Welsh government to use more British wool in public buildings

The National Sheep Association (NSA) has welcomed an apparent commitment by the Welsh government to consider using more British wool as a natural insulation product in public buildings.

The move comes at the same time as a UK-wide petition, calling for Westminster to subsidise the use of wool as a home insulation product, has gathered more support, with almost 28,000 signatures.

See also: Petition to use wool for house insulation gathers pace

The petition started in response to critically low prices for wool, which has seen many sheep farmers simply dump the product or use it as fertiliser.

The Welsh announcement was contained in a letter from Welsh rural affairs secretary Lesley Griffiths to Welsh Conservative MS Janet Finch-Saunders.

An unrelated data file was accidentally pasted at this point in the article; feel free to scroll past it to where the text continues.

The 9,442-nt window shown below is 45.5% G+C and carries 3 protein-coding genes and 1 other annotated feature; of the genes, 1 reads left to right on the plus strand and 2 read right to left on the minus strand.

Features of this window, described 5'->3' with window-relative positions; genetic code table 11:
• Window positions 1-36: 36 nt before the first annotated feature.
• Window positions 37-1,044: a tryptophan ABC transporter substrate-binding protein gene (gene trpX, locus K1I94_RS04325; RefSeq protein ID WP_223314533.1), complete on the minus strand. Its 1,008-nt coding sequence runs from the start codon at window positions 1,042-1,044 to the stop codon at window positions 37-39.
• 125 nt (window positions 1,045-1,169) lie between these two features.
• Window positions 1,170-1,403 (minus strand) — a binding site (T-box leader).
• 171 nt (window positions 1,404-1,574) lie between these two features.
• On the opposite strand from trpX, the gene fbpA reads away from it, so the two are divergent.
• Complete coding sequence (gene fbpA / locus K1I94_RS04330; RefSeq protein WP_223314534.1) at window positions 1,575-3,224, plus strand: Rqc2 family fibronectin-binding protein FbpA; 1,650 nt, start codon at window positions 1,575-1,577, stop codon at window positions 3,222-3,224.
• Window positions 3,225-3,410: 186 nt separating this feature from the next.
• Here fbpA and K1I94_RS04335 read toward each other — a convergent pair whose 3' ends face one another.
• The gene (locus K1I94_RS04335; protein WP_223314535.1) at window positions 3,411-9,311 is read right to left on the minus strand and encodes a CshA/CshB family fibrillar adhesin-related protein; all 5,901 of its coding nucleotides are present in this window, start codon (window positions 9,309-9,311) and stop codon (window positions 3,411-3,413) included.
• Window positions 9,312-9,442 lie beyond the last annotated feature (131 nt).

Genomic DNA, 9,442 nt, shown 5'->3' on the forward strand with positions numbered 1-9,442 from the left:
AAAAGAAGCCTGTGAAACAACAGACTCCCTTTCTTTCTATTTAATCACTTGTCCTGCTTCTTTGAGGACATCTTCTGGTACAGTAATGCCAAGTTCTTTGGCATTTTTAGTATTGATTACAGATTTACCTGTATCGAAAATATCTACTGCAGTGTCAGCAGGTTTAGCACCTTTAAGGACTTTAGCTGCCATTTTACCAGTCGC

In it she said: “I am pleased to say the Welsh government’s own facilities management team has committed to consider the more widespread use of wool in our estate in future, subject to the required compliance testing and certification.”

Ms Saunders leapt on this and said she would write to the Welsh government housing minister Julie James, demanding that the Welsh policy be taken further and for wool to be used in all home insulation projects.

“Without an explicit commitment, our farmers’ wish to develop new and sustainable markets appears to have been stonewalled at this most challenging time,” she said.

‘Fantastic resource’

The developments have been welcomed by NSA chief executive Phil Stocker, who hoped the move would become standard for all public buildings across the UK.

“Wool is such a fantastic resource to use for home improvements such as loft and wall insulation,” he said.

“Some may claim it can cause problems with pest infestation, but this is nothing that cannot be easily overcome by technical creativity through treatment or with the use of additional physical barriers.”

 The online petition encouraging the use of wool in public and private buildings is still live and can be signed here.

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